Responding to co-host Craig Silverman, who congratulated him for saying " 'Democratic Party' for the first time in many months," Dan Caplis falsely asserted on the November 16 broadcast of their 630 KHOW-AM show that "to be grammatically correct, you would say 'Democrat Party.' " As Colorado Media Matters has noted numerous times, using the noun "Democrat" as an adjective instead of the grammatically correct "Democratic" is a well-established conservative tactic.
Caplis' insistence on using incorrect grammar came during a discussion about the November 15 Democratic presidential debate, sponsored by CNN. Later in his conversation with Silverman, Caplis stated, "[I]t's not worth getting involved in semantical [sic], you know, mud wrestling. That's why -- I'd rather, much rather get to the substance of the issues."
From the November 16 broadcast of 630 KHOW-AM's The Caplis & Silverman Show:
CAPLIS: We're gonna end on a bit lighter note. This probably puts the context -- we're gonna come back and talk about the debate last night, the Democratic Party debate, play some sound from that, and then talk about some of the bigger issues comin' out of the debate, since -- such as, you know, has this now become Hillary and the Seven Dwarfs? Is this thing over, and does that mean it's over for the Dems? But we'll play, yeah, we'll play some interesting sound for you --
SILVERMAN: Can I congratulate you? I think you just said "Democratic Party" for the first time in many months.
CAPLIS: Oh, that's not true. See, you're just too sensitive.
SILVERMAN: You may lose your Republican credit card.
CAPLIS: Here is, here's the problem: I try to be grammatically correct. I'm not real good at that, obviously, but I try to be. And to be grammatically correct, you would say "Democrat Party." But then, I have people like you who are upset when I say that, and it's just not worth getting into a brawl over that. You know, let's get into a brawl over the life-and-death policy issues. But if it makes my brother feel better for me to say "Democratic Party," I'll say that. But to be grammatically correct, you would say, I think, the "Democrat Party."
SILVERMAN: No, you're wrong. Maybe we can agree on this: What do you think of Thomas Jefferson? Like him? Admire him? Think he was much of a wordsmith?
SILVERMAN: He came up with "Democratic Party." He started it. He named it the "Democratic Party."
SILVERMAN: So, don't you think if -- an organization or a person should be called what they want to be called?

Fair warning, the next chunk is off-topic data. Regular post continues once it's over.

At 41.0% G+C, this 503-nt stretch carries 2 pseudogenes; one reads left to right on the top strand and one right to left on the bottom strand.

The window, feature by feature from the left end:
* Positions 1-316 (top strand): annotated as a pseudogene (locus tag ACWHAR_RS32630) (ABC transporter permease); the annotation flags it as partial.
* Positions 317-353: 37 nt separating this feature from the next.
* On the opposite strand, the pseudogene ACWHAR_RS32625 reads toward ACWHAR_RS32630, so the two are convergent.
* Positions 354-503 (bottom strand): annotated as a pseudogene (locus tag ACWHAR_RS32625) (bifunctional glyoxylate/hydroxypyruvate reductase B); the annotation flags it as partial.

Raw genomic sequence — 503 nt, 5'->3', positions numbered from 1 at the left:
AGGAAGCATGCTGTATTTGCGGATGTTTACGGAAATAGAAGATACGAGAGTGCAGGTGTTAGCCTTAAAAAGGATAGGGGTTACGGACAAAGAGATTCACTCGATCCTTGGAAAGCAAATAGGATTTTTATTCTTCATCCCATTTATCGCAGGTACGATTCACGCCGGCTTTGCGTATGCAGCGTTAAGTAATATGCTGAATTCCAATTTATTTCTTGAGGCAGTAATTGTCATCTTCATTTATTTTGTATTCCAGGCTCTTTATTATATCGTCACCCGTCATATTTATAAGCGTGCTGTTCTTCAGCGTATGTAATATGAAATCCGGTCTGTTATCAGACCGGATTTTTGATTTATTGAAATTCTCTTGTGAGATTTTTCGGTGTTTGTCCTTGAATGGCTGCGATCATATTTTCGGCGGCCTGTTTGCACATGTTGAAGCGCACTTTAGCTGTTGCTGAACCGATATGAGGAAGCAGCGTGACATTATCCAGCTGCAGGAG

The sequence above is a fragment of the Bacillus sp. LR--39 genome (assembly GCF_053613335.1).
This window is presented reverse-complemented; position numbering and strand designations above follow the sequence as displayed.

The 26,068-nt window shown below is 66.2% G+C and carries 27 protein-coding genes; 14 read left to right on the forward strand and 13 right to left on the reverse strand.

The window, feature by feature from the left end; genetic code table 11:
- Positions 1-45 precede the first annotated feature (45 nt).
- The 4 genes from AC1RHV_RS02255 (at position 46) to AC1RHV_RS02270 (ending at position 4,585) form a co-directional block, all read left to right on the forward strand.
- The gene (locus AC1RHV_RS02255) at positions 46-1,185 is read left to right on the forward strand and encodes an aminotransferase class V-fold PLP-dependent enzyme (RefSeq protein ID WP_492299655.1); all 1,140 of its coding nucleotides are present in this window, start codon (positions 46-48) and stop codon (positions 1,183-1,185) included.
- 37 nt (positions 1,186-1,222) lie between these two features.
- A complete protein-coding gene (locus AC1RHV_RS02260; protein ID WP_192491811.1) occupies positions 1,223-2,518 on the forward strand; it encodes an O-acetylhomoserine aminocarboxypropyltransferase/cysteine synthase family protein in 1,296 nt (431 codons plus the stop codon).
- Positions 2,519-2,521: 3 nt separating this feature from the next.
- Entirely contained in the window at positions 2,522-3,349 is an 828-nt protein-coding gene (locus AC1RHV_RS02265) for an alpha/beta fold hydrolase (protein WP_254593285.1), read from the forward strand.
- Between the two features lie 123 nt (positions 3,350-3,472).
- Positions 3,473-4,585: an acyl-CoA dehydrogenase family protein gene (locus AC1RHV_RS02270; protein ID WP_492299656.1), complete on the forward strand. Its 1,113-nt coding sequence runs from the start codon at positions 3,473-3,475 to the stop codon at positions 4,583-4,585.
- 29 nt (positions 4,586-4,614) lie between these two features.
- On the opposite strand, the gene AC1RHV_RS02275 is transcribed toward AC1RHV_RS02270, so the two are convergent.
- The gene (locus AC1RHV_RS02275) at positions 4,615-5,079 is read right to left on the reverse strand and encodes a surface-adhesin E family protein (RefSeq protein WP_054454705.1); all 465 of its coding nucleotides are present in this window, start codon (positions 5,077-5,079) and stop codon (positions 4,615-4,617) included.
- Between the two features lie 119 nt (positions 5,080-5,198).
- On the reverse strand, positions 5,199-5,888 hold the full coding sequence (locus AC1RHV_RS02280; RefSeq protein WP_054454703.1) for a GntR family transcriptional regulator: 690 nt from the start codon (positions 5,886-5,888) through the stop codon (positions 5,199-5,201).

CAPLIS: That's fine, the point being, though, that to be -- and perhaps the better word is to be precise -- the Republican Party is as or more democratic than the Democrat Party, given the current leadership of the Democratic Party. So in order to be precise, I think -- but listen, it's not worth getting involved in semantical, you know, mud wrestling. That's why -- I'd rather, much rather get to the substance of the issues.
SILVERMAN: Well, I know. But that would be like a Democrat saying, "I'm not going to say the word 'right' anymore 'cause 'right' implies 'correct,' but then the Republicans are associated with the right -- oh, my goodness, we can't say that word anymore." You guys have words that kinda favor you, and "Democratic"'s a good word for the left. A lot of people like a Republican -- "Republican" too.
CAPLIS: Well, you know, the bottom line is I want to talk about the issues.
In contrast to Caplis, fellow conservative talk show host Mike Rosen of Newsradio 850 KOA has admitted that one reason he uses "Democrat" instead of "Democratic" is "just to annoy Democrats, 'cause they hate when we do that," as Colorado Media Matters noted. Another reason, according to Rosen, is to ensure "that readers won't be confused into thinking that this is the party that's democratic and the other party is anti-democratic."
Colorado Media Matters has further pointed out that in an August 7, 2006, article, New Yorker magazine senior editor Hendrik Hertzberg noted that the word "Democrat" is a noun, not an adjective:
The American Heritage College Dictionary, for example, defines the noun "Democratic Party" as "One of the two major US political parties, owing its origin to a split in the Democratic-Republican Party under Andrew Jackson in 1828." (It defines "Democrat n" as "A Democratic Party member" and "Democratic adj" as "Of, relating to, or characteristic of the Democratic Party," but gives no definition for -- indeed, makes no mention of -- "Democrat Party n" or "Democrat adj".) Other dictionaries, and reference works generally, appear to be unanimous on these points.
Citing Hertzberg's article, Media Matters for America pointed out that Republicans' widespread use of the noun "Democrat" as an adjective was part of a deliberate strategy disseminated by former House Speaker Newt Gingrich (R-GA) and Republican pollster Frank Luntz. Hertzberg wrote that Republicans "as far back as the Harding Administration" have referred to the "Democrat Party," including the late Sen. Joseph McCarthy (R-WI), who "made it a regular part of his arsenal of insults," and former Sen. Bob Dole (R-KS), who "denounced 'Democrat wars' ... in his  Vice-Presidential debate with [former Sen.] Walter Mondale [D-MN]."
As Hertzberg noted, "among those of the Republican persuasion," the use of " 'Democrat Party' is now nearly universal" thanks to "Newt Gingrich, the nominal author of the notorious 1990 memo 'Language: A Key Mechanism of Control,' and his Contract with America pollster, Frank Luntz." While Hertzberg reported that Luntz "road-tested the adjectival use of 'Democrat' with a focus group in 2001" and "concluded that the only people who really dislike it are highly partisan adherents of the ... Democratic Party," he also wrote that Luntz had told him that "[t]hose two letters ['ic'] actually do matter," and that Luntz "recently finished writing a book ... entitled 'Words That Work.' "